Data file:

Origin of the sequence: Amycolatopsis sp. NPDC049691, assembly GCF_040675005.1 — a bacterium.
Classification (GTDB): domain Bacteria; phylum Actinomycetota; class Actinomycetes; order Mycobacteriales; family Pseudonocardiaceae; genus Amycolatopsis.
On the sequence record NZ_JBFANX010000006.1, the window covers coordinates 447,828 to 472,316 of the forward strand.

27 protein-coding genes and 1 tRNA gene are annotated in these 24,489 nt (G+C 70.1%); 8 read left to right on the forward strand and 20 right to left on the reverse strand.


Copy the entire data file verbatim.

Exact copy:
Origin of the sequence: Amycolatopsis sp. NPDC049691, assembly GCF_040675005.1 — a bacterium.
Classification (GTDB): domain Bacteria; phylum Actinomycetota; class Actinomycetes; order Mycobacteriales; family Pseudonocardiaceae; genus Amycolatopsis.
On the sequence record NZ_JBFANX010000006.1, the window covers coordinates 447,828 to 472,316 of the forward strand.

27 protein-coding genes and 1 tRNA gene are annotated in these 24,489 nt (G+C 70.1%); 8 read left to right on the forward strand and 20 right to left on the reverse strand.